During pregnancy it is normal for your defenses to decrease and you are prone to acquire or reactivate the human herpes virus, these episodes are very common at this stage and generally do not represent a danger to the fetus when you present it on the lips, contrary to infection in the genitals, so you should take precautionary measures, since you can autotransmit to the mucosa of this area if your hands have previously touched the ulcer. In the case of the baby, it could only be contagious with direct contact after birth, whether you, your partner or someone else has a labial fire.



Once you are a carrier of the virus you will be a lifelong, and factors that are present during pregnancy, such as stress and hormonal changes, favor you have outbreaks of cold sores. Other causes that can reactivate the virus is after a disease that lowers your defenses, a lesion on the lip or burns, irritation on the skin, inflammatory processes, fever, dental treatment, among others.



Treatment of Cold Sore During Pregnancy:


In many cases it is enough to wait until the outbreak disappears on its own and no specific treatment is necessary if the necessary care is taken to avoid transmission to the newborn. But you could try with home treatments to reduce the symptoms and shorten the duration of the outbreak, it will help if you rub ice on the ulcer for 10 minutes every hour, if you apply a bit of petroleum jelly in the affected place or if you keep directly in the sprinkle a bag of green tea soaked in hot water for 10 minutes.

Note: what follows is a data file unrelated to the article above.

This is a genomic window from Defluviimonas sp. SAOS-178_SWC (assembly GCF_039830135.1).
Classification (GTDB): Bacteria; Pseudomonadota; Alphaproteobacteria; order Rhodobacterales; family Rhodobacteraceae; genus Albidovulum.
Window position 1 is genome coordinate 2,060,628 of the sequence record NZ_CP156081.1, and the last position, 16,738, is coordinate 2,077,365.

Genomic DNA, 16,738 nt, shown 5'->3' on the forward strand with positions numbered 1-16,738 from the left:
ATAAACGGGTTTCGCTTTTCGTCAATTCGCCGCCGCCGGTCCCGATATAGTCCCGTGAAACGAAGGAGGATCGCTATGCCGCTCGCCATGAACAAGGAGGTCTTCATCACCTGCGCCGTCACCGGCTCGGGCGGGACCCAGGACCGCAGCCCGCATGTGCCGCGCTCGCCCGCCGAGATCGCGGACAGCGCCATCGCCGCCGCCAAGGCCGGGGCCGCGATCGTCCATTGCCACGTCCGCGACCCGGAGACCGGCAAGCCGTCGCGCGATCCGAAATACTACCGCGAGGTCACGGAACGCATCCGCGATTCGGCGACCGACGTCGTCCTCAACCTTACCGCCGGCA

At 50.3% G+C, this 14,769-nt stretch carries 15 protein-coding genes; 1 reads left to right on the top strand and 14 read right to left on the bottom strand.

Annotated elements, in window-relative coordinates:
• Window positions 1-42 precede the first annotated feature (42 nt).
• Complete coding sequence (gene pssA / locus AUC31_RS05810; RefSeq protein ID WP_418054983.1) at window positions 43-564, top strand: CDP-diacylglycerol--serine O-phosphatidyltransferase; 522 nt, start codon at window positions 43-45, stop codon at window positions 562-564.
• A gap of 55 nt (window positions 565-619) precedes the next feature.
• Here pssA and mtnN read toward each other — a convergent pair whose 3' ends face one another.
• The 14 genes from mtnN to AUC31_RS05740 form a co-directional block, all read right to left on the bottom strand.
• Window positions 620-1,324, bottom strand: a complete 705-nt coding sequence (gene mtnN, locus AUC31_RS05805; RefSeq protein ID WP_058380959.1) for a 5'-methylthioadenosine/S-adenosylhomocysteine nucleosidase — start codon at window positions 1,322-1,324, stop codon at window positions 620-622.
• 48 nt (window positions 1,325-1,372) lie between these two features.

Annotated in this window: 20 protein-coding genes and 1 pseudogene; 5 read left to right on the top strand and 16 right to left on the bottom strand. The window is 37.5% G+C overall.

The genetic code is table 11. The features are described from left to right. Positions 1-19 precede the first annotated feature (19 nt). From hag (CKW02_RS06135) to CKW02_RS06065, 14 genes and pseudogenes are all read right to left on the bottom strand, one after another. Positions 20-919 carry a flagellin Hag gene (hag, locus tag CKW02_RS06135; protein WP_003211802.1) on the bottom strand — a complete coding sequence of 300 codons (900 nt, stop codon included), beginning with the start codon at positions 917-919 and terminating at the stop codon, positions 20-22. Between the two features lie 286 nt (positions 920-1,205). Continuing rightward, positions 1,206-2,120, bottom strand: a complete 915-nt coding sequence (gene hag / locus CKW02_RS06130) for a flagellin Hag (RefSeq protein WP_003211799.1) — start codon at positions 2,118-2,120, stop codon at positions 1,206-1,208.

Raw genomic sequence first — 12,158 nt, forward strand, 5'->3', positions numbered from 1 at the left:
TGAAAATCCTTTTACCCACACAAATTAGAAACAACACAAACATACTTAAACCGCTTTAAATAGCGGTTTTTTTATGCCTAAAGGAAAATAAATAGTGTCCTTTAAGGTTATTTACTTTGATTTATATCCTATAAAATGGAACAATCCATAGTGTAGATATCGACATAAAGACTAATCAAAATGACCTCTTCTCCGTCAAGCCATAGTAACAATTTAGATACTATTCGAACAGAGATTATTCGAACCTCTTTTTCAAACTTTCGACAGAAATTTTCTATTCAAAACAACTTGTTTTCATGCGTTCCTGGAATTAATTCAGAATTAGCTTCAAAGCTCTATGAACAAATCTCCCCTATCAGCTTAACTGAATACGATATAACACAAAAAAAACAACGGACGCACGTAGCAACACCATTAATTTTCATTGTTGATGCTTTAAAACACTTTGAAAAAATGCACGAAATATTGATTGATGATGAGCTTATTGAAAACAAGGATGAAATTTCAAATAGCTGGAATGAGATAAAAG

However, if the ulcers are very painful or persistent, and because this disease is caused by a virus that remains in your body, the treatment that the doctor may recommend you is the application of an antiherpetic cream, mainly with the active ingredient acyclovir, which will help you relieve symptoms. On the other hand, serious outbreaks of cold sores are usually treated with intravenous administration of the drug, if the specialist indicates it that way.



As for the infant, if it develops the symptoms, it is essential that the pediatrician evaluate their condition and based on this, grant the best treatment, could opt for the injection of an antiherpetic in several sessions under constant monitoring, as well as methods to treat the sequelae that they could stay.


Visit: 7 Natural Remedies For Herpes Treatment

Prevention measures against the spread of herpes

The transmission of cold sores to the baby is possible, especially in the first 4-6 weeks of the outbreak, but it can be avoided if you follow some important care, including:


  • Wash your hands before touching the infant, anyone who is suffering from the disease and came in contact with the ulcers.
  • No person with lip fire should kiss the newborn.
  • If there is a blister from herpes in another part of the body, cover it before taking the baby.
  • Do not cut the nails of the infant with the teeth even if you do not have an ulcer.
  • During pregnancy, avoid oral sex if your partner has or recently had a buccal fire.